When nasal breathing becomes obstructed the lips must separate to allow air to enter the mouth. The tongue lowers itself to the floor of the mouth to allow air to enter the pharynx. The hyoid bone which is attached to the tongue is also pulled lower and the mandible becomes retrognathic. The head position on the spinal column also assumes a more forward posture to facilitate oral breathing.
The respiratory central pathway of the brain can induce oral respiration when nasal breathing is obstructed. Once learned, the low tongue position of oral breathers becomes the predominant reflex, the child’s swallowing and breathing mode both become dysfunctional, and permanent structural and postural changes occur. It is the lower tongue position, the narrowing of the airway and subsequent increased collapsibility during sleep that predispose to pediatric OSA and snoring. In fact OSA has become recognized as the most extreme variety of mouth breathing and snoring.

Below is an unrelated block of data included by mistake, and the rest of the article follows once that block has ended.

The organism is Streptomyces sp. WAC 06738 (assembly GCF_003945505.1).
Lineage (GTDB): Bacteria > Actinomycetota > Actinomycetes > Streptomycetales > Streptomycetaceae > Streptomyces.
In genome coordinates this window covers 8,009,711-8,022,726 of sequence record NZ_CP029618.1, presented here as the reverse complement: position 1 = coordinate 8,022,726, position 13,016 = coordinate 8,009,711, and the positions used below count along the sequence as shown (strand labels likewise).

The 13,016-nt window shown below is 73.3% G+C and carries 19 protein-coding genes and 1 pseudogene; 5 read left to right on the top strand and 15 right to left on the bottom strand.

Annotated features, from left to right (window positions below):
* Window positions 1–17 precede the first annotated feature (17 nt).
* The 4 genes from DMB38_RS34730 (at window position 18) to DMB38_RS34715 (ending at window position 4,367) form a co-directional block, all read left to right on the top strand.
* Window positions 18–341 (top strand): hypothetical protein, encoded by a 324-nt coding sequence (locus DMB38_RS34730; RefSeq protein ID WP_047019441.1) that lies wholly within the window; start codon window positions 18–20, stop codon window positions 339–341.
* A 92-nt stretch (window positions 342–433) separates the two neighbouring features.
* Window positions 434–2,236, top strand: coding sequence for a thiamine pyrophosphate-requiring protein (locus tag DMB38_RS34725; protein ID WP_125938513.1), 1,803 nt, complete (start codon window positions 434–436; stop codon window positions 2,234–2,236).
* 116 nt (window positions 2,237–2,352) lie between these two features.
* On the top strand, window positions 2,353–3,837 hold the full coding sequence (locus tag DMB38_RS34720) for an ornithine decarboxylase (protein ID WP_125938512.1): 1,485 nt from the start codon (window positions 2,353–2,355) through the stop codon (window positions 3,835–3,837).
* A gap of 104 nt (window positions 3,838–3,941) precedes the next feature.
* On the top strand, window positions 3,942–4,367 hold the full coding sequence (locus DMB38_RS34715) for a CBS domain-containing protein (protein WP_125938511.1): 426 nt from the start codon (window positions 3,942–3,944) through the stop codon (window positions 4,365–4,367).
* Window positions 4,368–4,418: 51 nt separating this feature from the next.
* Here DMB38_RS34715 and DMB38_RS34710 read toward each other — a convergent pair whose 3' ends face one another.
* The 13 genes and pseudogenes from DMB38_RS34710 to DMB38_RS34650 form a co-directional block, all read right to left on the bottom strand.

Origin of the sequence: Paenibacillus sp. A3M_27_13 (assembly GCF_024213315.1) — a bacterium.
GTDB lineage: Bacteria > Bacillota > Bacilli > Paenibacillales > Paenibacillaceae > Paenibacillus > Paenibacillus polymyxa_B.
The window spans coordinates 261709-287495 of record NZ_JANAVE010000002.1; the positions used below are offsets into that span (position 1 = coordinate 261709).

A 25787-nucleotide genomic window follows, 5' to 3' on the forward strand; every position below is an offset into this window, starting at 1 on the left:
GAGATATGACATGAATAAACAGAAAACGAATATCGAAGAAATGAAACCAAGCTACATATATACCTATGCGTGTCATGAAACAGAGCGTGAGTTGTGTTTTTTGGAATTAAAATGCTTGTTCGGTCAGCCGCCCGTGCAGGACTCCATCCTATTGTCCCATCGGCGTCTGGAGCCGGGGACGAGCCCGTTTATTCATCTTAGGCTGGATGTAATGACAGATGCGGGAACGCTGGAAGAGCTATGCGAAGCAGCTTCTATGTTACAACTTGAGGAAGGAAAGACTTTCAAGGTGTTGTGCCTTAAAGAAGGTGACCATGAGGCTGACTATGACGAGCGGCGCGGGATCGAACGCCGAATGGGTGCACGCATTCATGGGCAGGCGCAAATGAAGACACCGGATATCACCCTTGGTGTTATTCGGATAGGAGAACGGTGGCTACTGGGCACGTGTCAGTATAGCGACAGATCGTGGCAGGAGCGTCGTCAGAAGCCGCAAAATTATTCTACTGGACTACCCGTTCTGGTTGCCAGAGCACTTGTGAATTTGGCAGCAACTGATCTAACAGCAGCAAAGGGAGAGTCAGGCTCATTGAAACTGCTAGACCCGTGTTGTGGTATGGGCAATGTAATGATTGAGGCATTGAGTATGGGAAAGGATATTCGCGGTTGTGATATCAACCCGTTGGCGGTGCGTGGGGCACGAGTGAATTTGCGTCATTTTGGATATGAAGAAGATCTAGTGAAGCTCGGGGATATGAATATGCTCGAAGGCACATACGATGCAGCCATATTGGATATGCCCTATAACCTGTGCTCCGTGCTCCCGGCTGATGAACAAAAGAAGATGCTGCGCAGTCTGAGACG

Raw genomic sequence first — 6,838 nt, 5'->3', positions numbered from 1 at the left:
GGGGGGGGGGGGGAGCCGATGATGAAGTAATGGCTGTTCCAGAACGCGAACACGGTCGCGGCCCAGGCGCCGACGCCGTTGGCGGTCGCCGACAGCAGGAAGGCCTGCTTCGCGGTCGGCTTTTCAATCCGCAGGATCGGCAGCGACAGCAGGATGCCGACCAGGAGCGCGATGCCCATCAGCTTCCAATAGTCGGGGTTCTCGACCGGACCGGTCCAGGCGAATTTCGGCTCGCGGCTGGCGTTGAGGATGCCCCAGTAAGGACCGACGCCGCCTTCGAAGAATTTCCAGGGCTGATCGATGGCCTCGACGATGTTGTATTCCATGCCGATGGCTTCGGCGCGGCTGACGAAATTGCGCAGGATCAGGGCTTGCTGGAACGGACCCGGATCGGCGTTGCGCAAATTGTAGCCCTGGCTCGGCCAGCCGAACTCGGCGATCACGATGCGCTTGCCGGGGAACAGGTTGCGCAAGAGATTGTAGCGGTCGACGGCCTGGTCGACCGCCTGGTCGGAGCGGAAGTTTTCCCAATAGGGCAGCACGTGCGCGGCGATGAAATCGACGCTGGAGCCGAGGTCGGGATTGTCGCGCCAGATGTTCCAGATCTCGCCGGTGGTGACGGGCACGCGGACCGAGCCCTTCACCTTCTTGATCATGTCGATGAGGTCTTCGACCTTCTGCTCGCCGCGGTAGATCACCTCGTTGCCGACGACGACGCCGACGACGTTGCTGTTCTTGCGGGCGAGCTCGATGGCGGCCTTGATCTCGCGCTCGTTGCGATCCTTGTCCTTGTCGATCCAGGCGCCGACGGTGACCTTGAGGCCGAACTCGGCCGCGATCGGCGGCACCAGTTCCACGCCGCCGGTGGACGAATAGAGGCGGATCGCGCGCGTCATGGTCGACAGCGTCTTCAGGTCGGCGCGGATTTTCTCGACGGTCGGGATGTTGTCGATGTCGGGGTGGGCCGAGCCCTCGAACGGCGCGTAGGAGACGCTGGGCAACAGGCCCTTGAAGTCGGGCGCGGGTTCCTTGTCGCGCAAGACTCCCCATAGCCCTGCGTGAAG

Environmental challenges that cause obstruction of nasal breathing result in a dysequilibrium between structure and function. If the accommodative changes become habitual, the posture and structure will permanently change. Anything that contributes to oral breathing, such as enlarged tonsils and adenoids and swollen nasal membranes, alters rest position of the tongue. Habitual oral breathing results in skeletal changes, postural changes and alterations of normal function.